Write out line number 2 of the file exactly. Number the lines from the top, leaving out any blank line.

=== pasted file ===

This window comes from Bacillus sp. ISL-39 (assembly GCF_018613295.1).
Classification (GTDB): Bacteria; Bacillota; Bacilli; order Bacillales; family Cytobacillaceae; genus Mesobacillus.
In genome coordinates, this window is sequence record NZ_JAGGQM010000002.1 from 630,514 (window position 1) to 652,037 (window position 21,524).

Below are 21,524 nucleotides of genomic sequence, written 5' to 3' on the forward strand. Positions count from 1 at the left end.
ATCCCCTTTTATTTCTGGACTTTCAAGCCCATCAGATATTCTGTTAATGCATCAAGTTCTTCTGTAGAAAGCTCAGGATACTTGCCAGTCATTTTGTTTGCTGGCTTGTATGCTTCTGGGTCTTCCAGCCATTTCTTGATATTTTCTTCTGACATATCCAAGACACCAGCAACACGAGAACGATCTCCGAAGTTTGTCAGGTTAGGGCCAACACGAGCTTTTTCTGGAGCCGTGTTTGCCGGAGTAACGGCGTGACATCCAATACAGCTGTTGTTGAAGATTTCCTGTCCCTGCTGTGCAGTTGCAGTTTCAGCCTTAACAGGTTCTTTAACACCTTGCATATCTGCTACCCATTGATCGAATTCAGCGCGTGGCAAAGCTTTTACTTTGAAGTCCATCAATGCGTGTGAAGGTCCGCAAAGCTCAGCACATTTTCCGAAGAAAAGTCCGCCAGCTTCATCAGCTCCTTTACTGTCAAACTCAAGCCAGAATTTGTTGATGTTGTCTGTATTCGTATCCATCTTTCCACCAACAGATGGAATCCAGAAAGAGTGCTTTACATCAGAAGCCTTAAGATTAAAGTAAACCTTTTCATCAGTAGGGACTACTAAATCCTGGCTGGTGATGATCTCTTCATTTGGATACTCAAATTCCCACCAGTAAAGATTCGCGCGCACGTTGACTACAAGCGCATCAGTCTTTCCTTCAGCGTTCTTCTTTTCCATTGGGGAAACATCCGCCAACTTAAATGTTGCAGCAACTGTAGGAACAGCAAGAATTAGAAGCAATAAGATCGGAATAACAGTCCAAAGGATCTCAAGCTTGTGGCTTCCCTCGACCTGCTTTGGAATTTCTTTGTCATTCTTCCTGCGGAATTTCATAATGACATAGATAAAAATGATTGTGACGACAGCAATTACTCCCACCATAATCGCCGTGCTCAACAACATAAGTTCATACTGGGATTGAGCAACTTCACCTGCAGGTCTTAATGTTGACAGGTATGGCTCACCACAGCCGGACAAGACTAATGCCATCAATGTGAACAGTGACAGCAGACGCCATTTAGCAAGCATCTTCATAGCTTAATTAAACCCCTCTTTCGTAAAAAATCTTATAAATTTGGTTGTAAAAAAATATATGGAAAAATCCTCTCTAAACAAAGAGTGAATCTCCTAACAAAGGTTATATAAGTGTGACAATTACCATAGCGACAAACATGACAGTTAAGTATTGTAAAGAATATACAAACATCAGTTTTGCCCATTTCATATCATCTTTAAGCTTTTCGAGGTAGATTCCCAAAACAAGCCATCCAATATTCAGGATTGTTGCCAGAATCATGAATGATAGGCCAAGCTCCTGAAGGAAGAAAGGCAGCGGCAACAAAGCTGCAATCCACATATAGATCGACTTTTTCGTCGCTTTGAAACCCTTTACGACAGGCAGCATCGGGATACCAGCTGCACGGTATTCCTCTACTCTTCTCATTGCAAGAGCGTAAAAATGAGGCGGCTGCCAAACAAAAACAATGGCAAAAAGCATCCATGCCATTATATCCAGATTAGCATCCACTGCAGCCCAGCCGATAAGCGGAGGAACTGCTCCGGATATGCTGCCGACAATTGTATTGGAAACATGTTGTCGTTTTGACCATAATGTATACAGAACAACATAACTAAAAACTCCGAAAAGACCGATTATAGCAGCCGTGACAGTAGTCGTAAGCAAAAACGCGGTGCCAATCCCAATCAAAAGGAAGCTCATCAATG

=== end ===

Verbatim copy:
Classification (GTDB): Bacteria; Bacillota; Bacilli; order Bacillales; family Cytobacillaceae; genus Mesobacillus.